World Security Report2019-08-28 14:04:56

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Iris Recognition Speeds the Airport Security Process

Whether it’s boarding a plane or clearing customs, both government agencies and passengers require an accurate, fast and convenient way to assure a person’s identity. Biometric technology is providing a solution for these requirements as it enhances the experience in airports worldwide.

Since 2002, scores of major international airports have installed iris recognition technology. It’s a good fit as iris recognition offers the highest accuracy and speed among biometric technologies.

Here’s a look at four examples where recognition technology is playing a vital role.

Amsterdam Schiphol Airport is the Netherlands main international airport and Europe’s third busiest, serving 71.7 million passengers in 2018. Schiphol’s Privium® program enables enrolled Dutch citizens to quickly move through boarding and customs lines. Passengers enroll with an initial iris scan – much like a photo capture. The process involves no bright lights or direct contact with the eyes. The iris patterns, unique to each person, are turned into digital templates stored only on Privium cards and not in any database.

Kiosks equipped with iris readers are installed at each Privium gate. Passengers look into the reader to have their irises compared to the scan stored on their cards. If there’s a match, the gate opens and passengers proceed to boarding areas. Passengers arriving from another country use the same technology to clear customs within 10 to 15 seconds.

Qatar Hamad International Airport (HIA) enables passengers to use iris recognition technology in at an airport immigration desk. Each passenger entering the country must be enrolled/identified by the use of iris recognition technology.  Currently, HIA process 35 million transit passengers and 4 million entries into the country annually using iris recognition to authenticate each entry and exit.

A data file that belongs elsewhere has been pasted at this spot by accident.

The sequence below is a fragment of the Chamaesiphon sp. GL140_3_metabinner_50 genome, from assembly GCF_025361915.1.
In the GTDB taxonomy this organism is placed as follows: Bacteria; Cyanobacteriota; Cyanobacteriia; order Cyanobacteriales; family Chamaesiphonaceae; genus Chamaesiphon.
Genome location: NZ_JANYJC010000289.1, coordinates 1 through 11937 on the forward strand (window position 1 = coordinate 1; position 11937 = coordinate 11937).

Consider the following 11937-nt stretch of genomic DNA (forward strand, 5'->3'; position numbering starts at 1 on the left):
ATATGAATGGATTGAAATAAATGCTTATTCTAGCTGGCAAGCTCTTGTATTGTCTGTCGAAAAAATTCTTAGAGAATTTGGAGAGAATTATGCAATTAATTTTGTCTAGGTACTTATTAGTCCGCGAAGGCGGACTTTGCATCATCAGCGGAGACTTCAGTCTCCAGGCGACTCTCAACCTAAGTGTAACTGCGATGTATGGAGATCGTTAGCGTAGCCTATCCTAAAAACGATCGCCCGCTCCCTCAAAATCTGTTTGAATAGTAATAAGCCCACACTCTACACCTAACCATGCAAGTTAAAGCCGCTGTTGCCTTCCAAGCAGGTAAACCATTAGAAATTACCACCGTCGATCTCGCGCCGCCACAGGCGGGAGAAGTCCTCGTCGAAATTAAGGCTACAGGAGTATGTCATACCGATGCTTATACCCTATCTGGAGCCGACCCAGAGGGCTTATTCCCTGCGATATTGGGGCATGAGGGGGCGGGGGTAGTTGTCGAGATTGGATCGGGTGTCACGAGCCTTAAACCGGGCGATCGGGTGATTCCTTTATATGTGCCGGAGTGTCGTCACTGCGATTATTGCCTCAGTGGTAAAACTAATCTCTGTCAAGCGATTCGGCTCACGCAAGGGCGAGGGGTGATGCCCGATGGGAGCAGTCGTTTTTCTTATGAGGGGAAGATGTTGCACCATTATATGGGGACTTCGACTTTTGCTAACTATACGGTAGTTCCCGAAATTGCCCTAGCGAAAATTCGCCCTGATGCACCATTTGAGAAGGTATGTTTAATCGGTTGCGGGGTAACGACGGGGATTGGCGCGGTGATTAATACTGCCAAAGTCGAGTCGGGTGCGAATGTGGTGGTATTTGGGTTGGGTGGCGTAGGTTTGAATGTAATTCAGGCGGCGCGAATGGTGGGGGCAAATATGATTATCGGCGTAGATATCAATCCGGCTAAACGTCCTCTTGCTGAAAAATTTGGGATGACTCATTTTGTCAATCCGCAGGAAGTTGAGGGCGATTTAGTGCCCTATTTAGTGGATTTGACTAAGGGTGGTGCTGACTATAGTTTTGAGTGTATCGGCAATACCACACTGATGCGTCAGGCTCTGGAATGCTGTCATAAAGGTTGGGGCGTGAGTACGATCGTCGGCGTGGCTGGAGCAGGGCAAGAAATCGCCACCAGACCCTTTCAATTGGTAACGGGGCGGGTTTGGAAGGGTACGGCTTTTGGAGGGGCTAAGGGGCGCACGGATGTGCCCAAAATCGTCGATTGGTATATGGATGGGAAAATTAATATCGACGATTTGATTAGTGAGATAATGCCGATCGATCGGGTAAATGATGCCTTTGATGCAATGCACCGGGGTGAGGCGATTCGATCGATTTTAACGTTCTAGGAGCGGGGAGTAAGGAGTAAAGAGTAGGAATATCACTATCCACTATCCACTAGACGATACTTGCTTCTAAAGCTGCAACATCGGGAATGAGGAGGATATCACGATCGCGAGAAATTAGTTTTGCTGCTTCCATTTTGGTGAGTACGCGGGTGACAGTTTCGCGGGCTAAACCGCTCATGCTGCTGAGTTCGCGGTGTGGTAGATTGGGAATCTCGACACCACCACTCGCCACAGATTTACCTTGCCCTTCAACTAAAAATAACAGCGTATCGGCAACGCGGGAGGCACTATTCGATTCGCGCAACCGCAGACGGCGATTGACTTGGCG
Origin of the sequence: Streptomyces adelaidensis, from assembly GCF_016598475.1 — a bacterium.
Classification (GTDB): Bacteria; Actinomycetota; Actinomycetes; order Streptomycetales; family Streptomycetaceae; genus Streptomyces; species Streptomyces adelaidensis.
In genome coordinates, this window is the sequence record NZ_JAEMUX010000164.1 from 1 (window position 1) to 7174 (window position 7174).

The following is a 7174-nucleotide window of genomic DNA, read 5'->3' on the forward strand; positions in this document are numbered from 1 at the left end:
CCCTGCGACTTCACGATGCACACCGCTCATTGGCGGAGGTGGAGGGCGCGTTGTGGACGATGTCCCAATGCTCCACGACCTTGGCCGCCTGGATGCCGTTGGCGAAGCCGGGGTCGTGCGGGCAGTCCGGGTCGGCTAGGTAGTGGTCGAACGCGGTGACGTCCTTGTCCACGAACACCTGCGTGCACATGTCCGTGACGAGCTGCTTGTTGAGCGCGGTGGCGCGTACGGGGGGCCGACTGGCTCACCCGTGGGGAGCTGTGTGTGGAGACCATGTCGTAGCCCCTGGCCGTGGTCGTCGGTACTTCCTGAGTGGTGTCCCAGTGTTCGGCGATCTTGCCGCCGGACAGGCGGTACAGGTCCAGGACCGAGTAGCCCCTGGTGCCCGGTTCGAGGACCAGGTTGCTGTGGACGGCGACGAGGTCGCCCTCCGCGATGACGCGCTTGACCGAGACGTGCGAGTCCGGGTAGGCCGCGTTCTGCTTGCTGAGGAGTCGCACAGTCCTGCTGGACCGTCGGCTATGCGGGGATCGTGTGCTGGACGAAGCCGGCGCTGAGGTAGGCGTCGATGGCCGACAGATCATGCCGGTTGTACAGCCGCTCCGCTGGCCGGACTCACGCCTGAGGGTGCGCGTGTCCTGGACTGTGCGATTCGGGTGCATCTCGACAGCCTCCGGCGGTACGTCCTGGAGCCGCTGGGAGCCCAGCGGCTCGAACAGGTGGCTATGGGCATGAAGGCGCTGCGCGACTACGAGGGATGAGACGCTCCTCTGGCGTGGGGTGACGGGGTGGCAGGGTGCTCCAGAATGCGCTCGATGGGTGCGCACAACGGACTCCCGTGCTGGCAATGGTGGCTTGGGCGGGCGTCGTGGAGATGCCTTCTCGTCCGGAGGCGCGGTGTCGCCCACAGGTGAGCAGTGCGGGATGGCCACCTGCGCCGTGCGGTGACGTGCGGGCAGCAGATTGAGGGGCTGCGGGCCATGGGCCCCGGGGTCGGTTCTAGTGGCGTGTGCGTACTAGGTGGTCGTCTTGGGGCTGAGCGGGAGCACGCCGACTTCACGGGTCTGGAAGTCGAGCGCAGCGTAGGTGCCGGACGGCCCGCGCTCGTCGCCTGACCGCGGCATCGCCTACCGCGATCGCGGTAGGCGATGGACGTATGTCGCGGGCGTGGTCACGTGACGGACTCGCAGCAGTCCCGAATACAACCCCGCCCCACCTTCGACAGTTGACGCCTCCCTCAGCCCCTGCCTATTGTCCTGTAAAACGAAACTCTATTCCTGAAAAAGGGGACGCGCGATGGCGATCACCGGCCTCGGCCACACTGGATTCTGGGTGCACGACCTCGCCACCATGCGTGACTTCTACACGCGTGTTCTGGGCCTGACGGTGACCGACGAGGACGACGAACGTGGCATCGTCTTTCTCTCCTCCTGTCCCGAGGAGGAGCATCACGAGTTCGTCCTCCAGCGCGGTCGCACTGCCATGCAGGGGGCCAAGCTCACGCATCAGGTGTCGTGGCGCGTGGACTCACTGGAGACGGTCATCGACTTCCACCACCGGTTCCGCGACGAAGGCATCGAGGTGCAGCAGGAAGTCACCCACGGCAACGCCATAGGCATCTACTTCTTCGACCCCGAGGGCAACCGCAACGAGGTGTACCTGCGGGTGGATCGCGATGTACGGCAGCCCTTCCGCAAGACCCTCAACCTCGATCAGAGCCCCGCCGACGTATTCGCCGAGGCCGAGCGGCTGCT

Each identity is searched against a data repository of over 12 million records.  This process allows the government to ensure no duplicate/fake passports are used to gain entrance to the country.

Nexus, a joint program of the Canadian Border Services Agency and U.S. Customs & Border Protection, uses iris-based technology to speed low-risk, pre-approved travelers moving between Canada and the United States. Self-serve kiosks with iris readers enable passengers to speed through Canadian or U.S. customs at nine major international airports in Canada. The same system is used at other select airports in Canada and at Transportation Security Administration Pre-Check lines in more than 180 participating U.S. airports.

The system is also in place at dedicated vehicle lanes at 21 land border crossings and at more than 450 Canadian marine sites for travelers arriving by boat.

CLEAR is a private company bringing expedited security clearances to certain passenger terminals in more than 30 major U.S. airports. The CLEAR system uses iris recognition technology to move passengers through security in a fraction of time compared to regular security lines. CLEAR kiosks are also used at some U.S. stadiums and arenas. The company’s kiosks have completed more than 33 million identity authentications.

Iris recognition technology has helped create a better experience for millions of airport passengers while also improving security through definitive identity authentication.

(Mohammed Murad is vice president, global development and sales for Cranbury, N.J.-based Iris ID).

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